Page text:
it's been a little over a week since i got back from my trip and i'm already forgetting the words i picked up. i learned a bit of russian before i went over through some tapes that i bought. they taught simple phrases that might come in handy for tourists, stuff like "i don't understand russian", and "excuse me, where is red square". in practice, you can get pretty far in any country starting from a base of just 4 words - please, thanks, beer, bathroom - and pick it up as you go along.
russian is a tough language though. i can kind of find my way in french or german because the roots of the words are common to english. russian is just weird, with a different alphabet and entirely different sounds that we don't have in english, and vice versa. some of the newer words are taken directly from english though, which made for a little bit of familiarity once i started being able to read a little. it didn't take long to figure out what an internet cafe looks like, since the internet and cafe are both spelled phonetically in russian. they do have some problems with purely english sounds though, like trying to find a russian spelling for subway (saabvey). the subway shops in russia still have the same heinous yellow store front, btw, even with a different sign on it.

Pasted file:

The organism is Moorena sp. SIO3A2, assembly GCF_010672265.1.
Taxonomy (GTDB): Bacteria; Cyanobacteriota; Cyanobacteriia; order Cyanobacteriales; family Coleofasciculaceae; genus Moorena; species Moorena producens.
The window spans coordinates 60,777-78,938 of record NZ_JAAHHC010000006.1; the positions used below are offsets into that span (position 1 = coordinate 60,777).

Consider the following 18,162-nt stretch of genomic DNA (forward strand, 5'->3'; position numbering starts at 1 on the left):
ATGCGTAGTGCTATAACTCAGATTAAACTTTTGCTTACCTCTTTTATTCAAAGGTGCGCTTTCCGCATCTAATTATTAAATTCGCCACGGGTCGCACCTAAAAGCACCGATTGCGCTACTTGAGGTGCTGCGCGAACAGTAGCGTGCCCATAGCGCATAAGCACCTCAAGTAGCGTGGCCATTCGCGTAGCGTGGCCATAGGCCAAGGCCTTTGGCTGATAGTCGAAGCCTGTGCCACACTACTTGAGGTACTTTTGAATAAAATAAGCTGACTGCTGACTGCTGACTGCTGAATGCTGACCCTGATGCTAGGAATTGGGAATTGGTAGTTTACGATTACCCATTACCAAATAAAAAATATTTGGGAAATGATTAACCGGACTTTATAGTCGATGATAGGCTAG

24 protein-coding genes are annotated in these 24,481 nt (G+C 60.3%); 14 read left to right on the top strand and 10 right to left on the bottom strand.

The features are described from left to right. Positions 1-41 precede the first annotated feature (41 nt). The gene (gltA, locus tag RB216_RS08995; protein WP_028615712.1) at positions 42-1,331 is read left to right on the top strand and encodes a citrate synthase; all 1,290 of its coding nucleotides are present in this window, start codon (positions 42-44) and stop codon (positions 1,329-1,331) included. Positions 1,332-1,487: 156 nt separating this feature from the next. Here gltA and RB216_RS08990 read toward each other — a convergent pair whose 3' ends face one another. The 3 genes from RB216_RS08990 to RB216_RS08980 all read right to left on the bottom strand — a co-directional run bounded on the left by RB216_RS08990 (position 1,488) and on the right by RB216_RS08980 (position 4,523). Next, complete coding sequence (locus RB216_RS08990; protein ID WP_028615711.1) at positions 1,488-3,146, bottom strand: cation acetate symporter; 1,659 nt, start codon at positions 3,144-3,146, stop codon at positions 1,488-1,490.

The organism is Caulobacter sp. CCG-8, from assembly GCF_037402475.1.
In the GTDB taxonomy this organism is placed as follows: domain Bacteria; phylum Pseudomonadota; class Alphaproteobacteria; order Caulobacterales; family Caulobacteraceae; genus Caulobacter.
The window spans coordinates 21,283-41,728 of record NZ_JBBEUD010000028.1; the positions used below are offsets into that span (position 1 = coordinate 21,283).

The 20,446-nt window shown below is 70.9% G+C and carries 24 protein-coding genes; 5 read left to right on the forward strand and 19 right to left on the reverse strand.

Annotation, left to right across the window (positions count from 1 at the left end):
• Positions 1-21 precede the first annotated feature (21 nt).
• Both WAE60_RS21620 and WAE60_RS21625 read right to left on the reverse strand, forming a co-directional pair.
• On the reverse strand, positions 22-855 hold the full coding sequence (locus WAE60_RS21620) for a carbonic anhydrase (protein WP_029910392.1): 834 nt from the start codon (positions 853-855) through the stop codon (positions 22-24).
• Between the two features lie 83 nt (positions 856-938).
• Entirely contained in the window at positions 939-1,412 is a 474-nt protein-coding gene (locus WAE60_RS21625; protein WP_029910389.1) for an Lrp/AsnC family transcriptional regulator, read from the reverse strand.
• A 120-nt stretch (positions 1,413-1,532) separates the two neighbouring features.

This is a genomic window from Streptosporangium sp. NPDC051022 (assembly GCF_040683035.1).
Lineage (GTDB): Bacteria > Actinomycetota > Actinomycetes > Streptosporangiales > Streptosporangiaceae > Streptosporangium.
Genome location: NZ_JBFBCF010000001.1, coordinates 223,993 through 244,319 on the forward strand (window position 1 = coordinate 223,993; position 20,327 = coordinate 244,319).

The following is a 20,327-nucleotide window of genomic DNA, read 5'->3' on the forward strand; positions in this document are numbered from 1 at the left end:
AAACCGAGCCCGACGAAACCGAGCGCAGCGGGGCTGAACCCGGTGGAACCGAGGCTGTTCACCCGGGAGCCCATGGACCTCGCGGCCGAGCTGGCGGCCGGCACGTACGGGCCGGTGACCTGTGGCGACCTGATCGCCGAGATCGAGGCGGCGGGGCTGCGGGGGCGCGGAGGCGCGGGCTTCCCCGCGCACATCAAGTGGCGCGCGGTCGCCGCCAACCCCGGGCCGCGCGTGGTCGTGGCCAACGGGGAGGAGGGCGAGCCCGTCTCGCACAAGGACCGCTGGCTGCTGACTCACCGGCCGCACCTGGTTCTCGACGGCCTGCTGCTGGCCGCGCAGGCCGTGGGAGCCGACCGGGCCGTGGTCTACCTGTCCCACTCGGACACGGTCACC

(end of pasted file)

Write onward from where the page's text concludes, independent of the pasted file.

thankfully russian people were very good about the language thing. i didn't run into anyone that seemed offended at my butchering their language, and my russian grammar skills are well below tonto's english. the one person that couldn't get the hang of talking to me in a way i could understand was ksenia's grandfather. he would use a russian word i've never heard of to explain something, and if ksenia wasn't around to translate we were stuck. it didn't seem to bother us when we were watching hockey or playing cards though. he's not a dim bulb either, he kicked my ass 17 of the 18 games of chess we played, which was a thoroughly humbling experience.
the whole trip was humbling in some ways. no matter how nice people are to you, not being able to say anything but the most basic phrases or understand anything spoken to you made me feel very frustrated and stupid. i constantly had that perplexed smile of someone who has no idea what you're talking about. i hate that smile. that smile was one of the reasons i was eventually happy to get back home.